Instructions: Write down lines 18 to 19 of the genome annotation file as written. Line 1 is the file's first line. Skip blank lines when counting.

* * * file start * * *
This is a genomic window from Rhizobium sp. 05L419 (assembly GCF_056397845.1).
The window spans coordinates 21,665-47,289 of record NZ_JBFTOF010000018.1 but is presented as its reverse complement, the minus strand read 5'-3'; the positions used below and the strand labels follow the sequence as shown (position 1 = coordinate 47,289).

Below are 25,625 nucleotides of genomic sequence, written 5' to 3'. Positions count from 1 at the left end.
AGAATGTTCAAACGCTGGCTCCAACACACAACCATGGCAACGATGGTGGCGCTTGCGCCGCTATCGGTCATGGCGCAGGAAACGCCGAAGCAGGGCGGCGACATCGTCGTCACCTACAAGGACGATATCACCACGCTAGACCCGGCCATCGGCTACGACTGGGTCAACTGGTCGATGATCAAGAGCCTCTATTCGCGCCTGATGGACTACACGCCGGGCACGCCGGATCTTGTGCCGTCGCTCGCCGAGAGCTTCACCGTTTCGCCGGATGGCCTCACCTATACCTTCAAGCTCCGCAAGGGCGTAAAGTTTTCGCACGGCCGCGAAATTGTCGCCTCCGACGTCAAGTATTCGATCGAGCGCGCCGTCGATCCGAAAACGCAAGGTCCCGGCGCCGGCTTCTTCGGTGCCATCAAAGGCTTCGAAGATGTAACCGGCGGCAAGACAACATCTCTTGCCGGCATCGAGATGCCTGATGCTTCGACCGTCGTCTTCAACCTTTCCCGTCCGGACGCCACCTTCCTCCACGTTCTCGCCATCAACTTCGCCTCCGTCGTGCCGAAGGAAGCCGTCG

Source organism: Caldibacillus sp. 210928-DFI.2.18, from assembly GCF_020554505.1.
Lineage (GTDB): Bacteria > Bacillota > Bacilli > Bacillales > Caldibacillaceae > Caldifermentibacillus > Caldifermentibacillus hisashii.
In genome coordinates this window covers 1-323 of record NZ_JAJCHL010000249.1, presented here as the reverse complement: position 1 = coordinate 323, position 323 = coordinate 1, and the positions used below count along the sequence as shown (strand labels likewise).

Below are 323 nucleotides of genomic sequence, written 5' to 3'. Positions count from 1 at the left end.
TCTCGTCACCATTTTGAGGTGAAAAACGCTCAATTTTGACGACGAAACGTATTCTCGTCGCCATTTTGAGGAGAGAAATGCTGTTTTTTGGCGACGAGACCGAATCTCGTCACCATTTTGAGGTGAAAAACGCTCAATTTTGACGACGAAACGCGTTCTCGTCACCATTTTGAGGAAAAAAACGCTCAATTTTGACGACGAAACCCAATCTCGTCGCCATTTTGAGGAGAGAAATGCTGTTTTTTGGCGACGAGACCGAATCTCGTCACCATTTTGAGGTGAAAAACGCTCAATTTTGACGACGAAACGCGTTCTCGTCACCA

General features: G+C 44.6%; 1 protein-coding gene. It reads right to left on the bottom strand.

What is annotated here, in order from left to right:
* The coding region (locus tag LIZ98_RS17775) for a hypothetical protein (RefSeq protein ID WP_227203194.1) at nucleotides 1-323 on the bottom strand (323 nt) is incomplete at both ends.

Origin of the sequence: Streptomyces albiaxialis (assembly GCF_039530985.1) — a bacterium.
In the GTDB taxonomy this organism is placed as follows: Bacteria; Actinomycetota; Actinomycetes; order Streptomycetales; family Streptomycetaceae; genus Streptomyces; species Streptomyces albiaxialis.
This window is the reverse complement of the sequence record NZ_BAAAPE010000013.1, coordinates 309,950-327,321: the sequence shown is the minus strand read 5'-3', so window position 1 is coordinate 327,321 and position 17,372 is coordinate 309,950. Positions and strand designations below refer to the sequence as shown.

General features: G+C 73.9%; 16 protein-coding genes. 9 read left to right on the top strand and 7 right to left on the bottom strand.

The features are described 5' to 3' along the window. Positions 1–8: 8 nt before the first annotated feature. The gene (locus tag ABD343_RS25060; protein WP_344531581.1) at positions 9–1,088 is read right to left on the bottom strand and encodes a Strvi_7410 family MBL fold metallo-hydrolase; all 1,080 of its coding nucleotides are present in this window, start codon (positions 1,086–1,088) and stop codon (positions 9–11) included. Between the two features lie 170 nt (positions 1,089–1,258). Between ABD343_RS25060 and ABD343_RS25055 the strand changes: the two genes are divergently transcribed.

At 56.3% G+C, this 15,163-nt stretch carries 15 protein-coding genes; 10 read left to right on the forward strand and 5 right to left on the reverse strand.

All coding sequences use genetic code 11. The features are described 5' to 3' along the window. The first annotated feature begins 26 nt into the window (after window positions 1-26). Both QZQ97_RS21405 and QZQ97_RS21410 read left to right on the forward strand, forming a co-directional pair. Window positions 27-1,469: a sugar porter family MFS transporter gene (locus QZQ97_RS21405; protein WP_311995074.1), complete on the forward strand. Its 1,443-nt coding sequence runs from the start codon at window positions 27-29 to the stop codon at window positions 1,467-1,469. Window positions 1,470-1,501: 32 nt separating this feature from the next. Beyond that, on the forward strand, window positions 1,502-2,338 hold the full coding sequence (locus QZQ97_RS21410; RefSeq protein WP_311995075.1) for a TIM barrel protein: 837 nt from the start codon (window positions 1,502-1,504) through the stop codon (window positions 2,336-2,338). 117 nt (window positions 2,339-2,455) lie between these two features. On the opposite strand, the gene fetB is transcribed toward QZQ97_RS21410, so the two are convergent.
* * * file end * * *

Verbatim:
At 56.3% G+C, this 15,163-nt stretch carries 15 protein-coding genes; 10 read left to right on the forward strand and 5 right to left on the reverse strand.

All coding sequences use genetic code 11. The features are described 5' to 3' along the window. The first annotated feature begins 26 nt into the window (after window positions 1-26). Both QZQ97_RS21405 and QZQ97_RS21410 read left to right on the forward strand, forming a co-directional pair. Window positions 27-1,469: a sugar porter family MFS transporter gene (locus QZQ97_RS21405; protein WP_311995074.1), complete on the forward strand. Its 1,443-nt coding sequence runs from the start codon at window positions 27-29 to the stop codon at window positions 1,467-1,469. Window positions 1,470-1,501: 32 nt separating this feature from the next. Beyond that, on the forward strand, window positions 1,502-2,338 hold the full coding sequence (locus QZQ97_RS21410; RefSeq protein WP_311995075.1) for a TIM barrel protein: 837 nt from the start codon (window positions 1,502-1,504) through the stop codon (window positions 2,336-2,338). 117 nt (window positions 2,339-2,455) lie between these two features. On the opposite strand, the gene fetB is transcribed toward QZQ97_RS21410, so the two are convergent.